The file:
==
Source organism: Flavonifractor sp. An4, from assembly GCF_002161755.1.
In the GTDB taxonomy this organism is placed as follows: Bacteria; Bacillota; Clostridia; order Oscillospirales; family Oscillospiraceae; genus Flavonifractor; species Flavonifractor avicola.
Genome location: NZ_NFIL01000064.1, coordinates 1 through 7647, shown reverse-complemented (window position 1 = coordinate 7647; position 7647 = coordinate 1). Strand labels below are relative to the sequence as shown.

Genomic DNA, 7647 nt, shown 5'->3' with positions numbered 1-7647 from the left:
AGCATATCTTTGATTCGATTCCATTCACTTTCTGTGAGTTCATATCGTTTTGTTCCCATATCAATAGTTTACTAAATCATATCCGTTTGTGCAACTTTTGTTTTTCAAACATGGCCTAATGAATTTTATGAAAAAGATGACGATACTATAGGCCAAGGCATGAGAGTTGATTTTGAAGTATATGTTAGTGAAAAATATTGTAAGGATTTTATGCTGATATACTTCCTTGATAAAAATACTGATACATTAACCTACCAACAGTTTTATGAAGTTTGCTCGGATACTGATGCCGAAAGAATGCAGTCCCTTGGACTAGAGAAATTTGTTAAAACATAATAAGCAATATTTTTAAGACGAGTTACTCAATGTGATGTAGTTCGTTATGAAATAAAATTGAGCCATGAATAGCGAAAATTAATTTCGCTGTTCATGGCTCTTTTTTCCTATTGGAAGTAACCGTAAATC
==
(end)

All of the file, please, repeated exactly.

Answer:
Source organism: Flavonifractor sp. An4, from assembly GCF_002161755.1.
In the GTDB taxonomy this organism is placed as follows: Bacteria; Bacillota; Clostridia; order Oscillospirales; family Oscillospiraceae; genus Flavonifractor; species Flavonifractor avicola.
Genome location: NZ_NFIL01000064.1, coordinates 1 through 7647, shown reverse-complemented (window position 1 = coordinate 7647; position 7647 = coordinate 1). Strand labels below are relative to the sequence as shown.

Genomic DNA, 7647 nt, shown 5'->3' with positions numbered 1-7647 from the left:
AGCATATCTTTGATTCGATTCCATTCACTTTCTGTGAGTTCATATCGTTTTGTTCCCATATCAATAGTTTACTAAATCATATCCGTTTGTGCAACTTTTGTTTTTCAAACATGGCCTAATGAATTTTATGAAAAAGATGACGATACTATAGGCCAAGGCATGAGAGTTGATTTTGAAGTATATGTTAGTGAAAAATATTGTAAGGATTTTATGCTGATATACTTCCTTGATAAAAATACTGATACATTAACCTACCAACAGTTTTATGAAGTTTGCTCGGATACTGATGCCGAAAGAATGCAGTCCCTTGGACTAGAGAAATTTGTTAAAACATAATAAGCAATATTTTTAAGACGAGTTACTCAATGTGATGTAGTTCGTTATGAAATAAAATTGAGCCATGAATAGCGAAAATTAATTTCGCTGTTCATGGCTCTTTTTTCCTATTGGAAGTAACCGTAAATC